Fraunhofer ILT to host laser symposium on e-mobility in 2020

Nov. 15, 2019
The symposium will present 16 talks on, for example, laser processes in battery production, laser sources in e-mobility, and production systems in laser material processing.

2020 will be a defining year for electromobility (e-mobility) in the global vehicle industry, as it is when the EU’s binding fleet-wide CO2 emission targets come into effect. Therefore, the Second Laser Symposium on Electromobility (LSE ’20) that will take place at the Fraunhofer Institute for Laser Technology (Fraunhofer ILT; Aachen, Germany) on February 12-13, 2020, becomes a ‘must-attend’ event. The symposium will also offer a laboratory tour at Fraunhofer ILT on February 12th.

After an exclusive look at current research projects, there will be 16 talks on, for example, laser processes in battery production, laser sources in e-mobility, and production systems in laser material processing. The talks will also shed light on process monitoring, laser manufacturing methods, and laser-based treatment and processing of solid-state batteries.

Fraunhofer ILT will present a variety of battery designs and explain how they were engineered for optimum joining. To increase the charging current in the modules, cross-sections of the contacts to be welded must be sized accordingly, leading to a trend toward larger connector sizes. Because there will be some automotive manufacturers attending, there will also be a discussion regarding process monitoring in the production of battery modules.

Manufacturers’ plans to start high-volume production of electric vehicles means that battery production needs to be sped up. That’s what the research project "High-throughput methods in manufacturing of lithium-ion batteries" aims towards, with a goal to create an automated, fixed-path production line that reduces cycle times by a factor of 10 by linking the assembly, stacking, and bonding processes. This would bring them to under 100 ms per assembled and stacked electrode, boosting productivity and lowering costs.

Another important topic is the blue diode laser, which has an absorption rate of more than 50% in copper alloys, making it more suitable than infrared lasers for joining electrically and thermally conductive contactsa technology that will pave the way for new applications.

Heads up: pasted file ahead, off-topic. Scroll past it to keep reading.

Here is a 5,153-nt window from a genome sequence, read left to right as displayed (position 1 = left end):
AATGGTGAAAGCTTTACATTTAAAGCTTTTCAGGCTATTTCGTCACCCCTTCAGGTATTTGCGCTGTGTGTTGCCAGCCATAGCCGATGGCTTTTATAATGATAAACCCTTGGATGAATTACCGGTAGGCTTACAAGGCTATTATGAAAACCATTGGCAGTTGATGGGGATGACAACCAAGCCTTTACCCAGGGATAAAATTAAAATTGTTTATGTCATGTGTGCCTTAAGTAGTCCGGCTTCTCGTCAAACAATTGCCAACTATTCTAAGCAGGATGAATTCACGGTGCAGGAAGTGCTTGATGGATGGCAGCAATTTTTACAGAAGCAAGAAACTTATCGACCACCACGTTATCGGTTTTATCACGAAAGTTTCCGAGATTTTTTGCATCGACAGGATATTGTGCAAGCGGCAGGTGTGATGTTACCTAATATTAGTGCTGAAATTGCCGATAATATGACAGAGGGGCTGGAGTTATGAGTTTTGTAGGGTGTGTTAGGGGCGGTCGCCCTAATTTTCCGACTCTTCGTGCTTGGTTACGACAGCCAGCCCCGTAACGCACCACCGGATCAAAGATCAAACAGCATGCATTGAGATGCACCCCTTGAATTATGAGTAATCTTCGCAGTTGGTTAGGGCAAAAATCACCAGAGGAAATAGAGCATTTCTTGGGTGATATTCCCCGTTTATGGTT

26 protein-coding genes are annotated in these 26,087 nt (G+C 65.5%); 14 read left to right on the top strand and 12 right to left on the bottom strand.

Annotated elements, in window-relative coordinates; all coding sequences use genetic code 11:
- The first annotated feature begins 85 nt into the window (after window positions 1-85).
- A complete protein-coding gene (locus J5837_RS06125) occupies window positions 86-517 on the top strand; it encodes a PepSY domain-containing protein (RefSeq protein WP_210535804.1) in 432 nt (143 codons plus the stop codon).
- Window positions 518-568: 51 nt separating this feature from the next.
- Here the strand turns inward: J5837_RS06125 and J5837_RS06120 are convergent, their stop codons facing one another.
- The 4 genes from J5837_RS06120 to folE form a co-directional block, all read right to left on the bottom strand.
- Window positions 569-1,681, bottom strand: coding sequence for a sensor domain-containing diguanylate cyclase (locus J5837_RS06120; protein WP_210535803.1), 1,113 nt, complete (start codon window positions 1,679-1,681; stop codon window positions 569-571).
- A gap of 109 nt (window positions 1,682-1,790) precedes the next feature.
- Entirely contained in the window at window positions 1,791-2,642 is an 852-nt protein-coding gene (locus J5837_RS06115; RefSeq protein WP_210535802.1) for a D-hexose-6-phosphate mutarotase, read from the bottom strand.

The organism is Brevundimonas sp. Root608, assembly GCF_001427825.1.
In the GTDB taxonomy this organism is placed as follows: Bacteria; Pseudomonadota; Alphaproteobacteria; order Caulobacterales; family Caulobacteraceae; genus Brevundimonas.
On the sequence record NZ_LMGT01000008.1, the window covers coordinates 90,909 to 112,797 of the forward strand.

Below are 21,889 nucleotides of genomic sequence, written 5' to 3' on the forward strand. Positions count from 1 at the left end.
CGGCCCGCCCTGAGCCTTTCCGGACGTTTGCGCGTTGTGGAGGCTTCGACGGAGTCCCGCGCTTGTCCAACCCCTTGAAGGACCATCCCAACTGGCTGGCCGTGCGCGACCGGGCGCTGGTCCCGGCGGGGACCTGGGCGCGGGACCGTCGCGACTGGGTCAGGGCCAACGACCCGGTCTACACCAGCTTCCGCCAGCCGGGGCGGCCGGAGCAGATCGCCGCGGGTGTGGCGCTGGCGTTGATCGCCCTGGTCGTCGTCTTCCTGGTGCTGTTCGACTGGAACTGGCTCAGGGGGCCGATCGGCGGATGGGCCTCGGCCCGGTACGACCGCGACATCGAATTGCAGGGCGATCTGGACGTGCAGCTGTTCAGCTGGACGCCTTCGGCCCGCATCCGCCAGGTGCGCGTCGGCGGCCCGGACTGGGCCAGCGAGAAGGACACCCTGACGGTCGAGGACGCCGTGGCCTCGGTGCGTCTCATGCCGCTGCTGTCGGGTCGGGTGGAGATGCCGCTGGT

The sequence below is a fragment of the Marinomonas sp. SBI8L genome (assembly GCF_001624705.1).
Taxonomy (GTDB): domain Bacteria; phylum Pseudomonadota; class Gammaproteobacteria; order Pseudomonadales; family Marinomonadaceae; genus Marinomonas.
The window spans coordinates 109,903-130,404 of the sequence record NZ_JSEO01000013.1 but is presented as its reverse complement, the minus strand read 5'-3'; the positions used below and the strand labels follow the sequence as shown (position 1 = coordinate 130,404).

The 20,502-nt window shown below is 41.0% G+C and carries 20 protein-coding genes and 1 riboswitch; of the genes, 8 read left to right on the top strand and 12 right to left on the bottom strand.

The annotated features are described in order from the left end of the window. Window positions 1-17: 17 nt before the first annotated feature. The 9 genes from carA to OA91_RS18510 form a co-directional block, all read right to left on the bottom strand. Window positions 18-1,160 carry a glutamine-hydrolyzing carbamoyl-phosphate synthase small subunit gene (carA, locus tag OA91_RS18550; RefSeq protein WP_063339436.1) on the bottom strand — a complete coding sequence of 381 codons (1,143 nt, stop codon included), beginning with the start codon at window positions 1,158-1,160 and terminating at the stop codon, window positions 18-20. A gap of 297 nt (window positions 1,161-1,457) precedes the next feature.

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Source: Fraunhofer ILT press release

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About the Author

David Belforte | Contributing Editor

David Belforte (1932-2023) was an internationally recognized authority on industrial laser materials processing and had been actively involved in this technology for more than 50 years. His consulting business, Belforte Associates, served clients interested in advanced manufacturing applications. David held degrees in Chemistry and Production Technology from Northeastern University (Boston, MA). As a researcher, he conducted basic studies in material synthesis for high-temperature applications and held increasingly important positions with companies involved with high-technology materials processing. He co-founded a company that introduced several firsts in advanced welding technology and equipment. David's career in lasers started with the commercialization of the first industrial solid-state laser and a compact CO2 laser for sheet-metal cutting. For several years, he led the development of very high power CO2 lasers for welding and surface treating applications. In addition to consulting, David was the Founder and Editor-in-Chief of Industrial Laser Solutions magazine (1986-2022) and contributed to other laser publications, including Laser Focus World. He retired from Laser Focus World in late June 2022.

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